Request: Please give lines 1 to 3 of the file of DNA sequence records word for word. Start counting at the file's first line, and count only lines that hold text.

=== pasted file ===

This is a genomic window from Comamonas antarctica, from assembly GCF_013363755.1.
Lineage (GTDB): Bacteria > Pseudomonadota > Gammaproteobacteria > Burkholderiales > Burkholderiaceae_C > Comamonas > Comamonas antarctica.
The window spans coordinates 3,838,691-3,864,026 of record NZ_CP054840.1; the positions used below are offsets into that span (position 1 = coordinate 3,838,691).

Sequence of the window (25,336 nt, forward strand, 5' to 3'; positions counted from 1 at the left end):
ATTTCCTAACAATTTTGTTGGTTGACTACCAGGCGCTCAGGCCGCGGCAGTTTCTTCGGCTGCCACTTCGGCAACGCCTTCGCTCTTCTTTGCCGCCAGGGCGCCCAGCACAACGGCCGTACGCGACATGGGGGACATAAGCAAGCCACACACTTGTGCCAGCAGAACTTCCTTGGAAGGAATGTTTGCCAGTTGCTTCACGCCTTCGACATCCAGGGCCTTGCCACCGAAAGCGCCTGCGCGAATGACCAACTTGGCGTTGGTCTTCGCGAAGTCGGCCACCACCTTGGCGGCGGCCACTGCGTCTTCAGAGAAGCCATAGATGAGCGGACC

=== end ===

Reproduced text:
This is a genomic window from Comamonas antarctica, from assembly GCF_013363755.1.
Lineage (GTDB): Bacteria > Pseudomonadota > Gammaproteobacteria > Burkholderiales > Burkholderiaceae_C > Comamonas > Comamonas antarctica.
The window spans coordinates 3,838,691-3,864,026 of record NZ_CP054840.1; the positions used below are offsets into that span (position 1 = coordinate 3,838,691).